Since 2014, the shrine has been observing the Season of creation. The season of Creation is celebrated during the four Sundays of September that precede the feast of St Francis of Assisi on the 4th of October. The season of Creation incorporates into the liturgy, prayers and visual elements celebrating God’s creation.

Promotion of the integrity of creation is also incorporated in the novena. In the latest version of the novena—the 2016 Jubilee edition of the novena—one petition to Our Mother of Perpetual was added for the care of creation:

That we may care and protect God’s creation, Loving Mother pray for us.

In 2015, the Redemptorist community began a project called greening of the shrine. The first step undertaken along this project is the banning of smoking within the shrine compound. The project also involved using recycled materials for the beautification of the garden and wall art.

The community also initiated vertical gardening on some of the fences of the shrine. This was aimed at showing that growing vegetables even in the city is feasible, and consequently, encourage the devotees to grow their own vegetables right in their own backyard. The shrine also conducted seminars on Laudato Si, Pope Francis’ encyclical on caring for creation, and some concrete ways to care for the environment like waste management and urban gardening.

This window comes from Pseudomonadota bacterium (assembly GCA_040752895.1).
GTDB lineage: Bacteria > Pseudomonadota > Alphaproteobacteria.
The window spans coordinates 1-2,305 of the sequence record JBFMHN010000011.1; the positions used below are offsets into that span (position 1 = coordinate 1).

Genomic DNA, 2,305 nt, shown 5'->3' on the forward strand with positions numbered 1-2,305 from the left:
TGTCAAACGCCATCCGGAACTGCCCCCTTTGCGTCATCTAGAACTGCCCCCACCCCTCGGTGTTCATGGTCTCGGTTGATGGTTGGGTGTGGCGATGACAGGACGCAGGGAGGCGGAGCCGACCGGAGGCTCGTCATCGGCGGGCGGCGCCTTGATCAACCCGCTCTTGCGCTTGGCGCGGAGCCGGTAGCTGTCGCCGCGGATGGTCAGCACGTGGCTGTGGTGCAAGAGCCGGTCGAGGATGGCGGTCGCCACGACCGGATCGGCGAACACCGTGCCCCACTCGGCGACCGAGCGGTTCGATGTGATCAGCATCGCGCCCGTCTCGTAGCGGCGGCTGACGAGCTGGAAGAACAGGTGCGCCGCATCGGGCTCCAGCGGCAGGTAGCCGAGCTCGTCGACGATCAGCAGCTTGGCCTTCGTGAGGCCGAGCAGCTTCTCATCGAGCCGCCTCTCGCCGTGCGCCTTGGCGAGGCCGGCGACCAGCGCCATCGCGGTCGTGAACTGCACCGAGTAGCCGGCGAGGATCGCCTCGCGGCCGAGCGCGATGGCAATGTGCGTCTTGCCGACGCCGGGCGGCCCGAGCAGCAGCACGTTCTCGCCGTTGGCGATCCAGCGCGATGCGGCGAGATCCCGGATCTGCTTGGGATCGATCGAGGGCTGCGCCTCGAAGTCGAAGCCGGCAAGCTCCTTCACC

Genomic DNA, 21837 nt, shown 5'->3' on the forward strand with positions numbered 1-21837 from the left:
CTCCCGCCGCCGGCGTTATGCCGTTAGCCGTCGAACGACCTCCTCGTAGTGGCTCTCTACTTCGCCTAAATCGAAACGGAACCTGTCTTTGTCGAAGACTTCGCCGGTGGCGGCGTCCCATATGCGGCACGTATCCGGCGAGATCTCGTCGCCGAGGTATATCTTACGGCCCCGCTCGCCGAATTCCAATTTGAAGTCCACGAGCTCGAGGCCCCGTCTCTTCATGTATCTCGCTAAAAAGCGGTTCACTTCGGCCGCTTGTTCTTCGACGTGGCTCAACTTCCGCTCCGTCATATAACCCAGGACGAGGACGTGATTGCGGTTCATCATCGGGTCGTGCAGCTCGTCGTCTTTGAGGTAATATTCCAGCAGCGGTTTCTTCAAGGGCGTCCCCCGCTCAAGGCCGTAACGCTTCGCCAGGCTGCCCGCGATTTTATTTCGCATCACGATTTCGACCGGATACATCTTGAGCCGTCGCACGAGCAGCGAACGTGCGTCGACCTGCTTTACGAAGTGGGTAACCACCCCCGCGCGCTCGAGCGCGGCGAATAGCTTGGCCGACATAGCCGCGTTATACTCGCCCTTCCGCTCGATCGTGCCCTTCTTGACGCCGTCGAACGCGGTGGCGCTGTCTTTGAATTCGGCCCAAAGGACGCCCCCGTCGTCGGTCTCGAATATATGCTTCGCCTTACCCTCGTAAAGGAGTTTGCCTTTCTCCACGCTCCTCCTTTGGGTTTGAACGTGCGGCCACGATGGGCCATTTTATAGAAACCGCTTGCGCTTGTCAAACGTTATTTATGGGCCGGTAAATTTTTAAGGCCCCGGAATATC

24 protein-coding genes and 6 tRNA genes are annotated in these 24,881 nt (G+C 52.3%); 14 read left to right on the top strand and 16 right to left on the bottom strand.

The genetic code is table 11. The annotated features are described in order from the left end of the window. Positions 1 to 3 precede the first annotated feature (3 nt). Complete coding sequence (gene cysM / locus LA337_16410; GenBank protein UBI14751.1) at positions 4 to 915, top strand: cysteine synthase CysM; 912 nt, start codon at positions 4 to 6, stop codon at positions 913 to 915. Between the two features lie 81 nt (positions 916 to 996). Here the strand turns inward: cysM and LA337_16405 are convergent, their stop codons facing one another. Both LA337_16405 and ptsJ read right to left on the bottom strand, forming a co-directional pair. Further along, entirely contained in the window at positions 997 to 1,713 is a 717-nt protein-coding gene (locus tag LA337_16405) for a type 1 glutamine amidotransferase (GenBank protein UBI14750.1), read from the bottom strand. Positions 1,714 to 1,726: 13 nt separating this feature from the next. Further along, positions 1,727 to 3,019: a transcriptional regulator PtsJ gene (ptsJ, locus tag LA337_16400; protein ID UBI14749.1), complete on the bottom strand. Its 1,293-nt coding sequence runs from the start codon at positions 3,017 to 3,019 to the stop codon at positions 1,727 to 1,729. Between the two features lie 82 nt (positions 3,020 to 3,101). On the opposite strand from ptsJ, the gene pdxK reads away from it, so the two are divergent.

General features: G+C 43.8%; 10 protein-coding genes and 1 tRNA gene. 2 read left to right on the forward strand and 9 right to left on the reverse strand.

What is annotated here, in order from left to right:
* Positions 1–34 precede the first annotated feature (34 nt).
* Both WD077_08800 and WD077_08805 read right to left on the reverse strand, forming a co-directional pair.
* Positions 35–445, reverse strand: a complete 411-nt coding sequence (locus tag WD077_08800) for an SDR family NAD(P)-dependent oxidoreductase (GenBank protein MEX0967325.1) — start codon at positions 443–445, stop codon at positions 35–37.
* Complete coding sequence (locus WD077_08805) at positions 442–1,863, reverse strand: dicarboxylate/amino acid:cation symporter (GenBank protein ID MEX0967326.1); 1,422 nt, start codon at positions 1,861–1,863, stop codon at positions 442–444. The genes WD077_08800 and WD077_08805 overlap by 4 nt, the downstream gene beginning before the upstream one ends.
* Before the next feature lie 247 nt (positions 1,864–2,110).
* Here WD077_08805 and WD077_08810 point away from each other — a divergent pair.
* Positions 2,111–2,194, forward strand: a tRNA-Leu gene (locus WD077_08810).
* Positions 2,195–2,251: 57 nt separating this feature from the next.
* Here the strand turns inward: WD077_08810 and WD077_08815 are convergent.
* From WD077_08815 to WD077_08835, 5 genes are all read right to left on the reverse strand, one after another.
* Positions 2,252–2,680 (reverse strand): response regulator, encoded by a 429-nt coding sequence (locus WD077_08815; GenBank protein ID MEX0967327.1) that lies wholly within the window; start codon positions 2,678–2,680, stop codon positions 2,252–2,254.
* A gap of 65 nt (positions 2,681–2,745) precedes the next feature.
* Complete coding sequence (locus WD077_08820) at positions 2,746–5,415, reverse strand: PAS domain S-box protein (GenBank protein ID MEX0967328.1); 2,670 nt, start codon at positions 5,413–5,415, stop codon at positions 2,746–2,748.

Another project in line with the greening of the shrine was the installation of solar panels in the shrine and convent in 2016. The shrine and the convent now use free electricity from the sun during the day and revert to MERALCO at night. The shrine has the highest number of solar panels among all the churches in the Philippines. There is also a plan for a water harvesting system which will harness rain water.

Caring for the environment is not just practiced within the shrine. Every year the shrine volunteers and devotees participate in the beach cleanup activity in the nearby Manila bay. The event is part of the International Coastal Cleanup Day, the world’s largest annual preservation and protection event and volunteer effort for beaches and waterways. It is celebrated annually on the third Saturday in September since its inception in 1986.

 


 

[1]  ‘Thomas Gillespie, Tip of the iceberg’: is our destruction of nature responsible for Covid-19?” The Gurdian, accessed 22/04/2020 at https://www.theguardian.com/environment/2020/mar/18/tip-of-the-iceberg-is-our-destruction-of-nature-responsible-for-covid-19-aoe

[2] https://www.facebook.com/pg/omphbaclaran/reviews/

[3] https://www.facebook.com/pg/omphbaclaran/reviews/

[4] Narcissus flycatcher, Wikipedia. Accessed at https://en.wikipedia.org/wiki/Narcissus_flycatcher.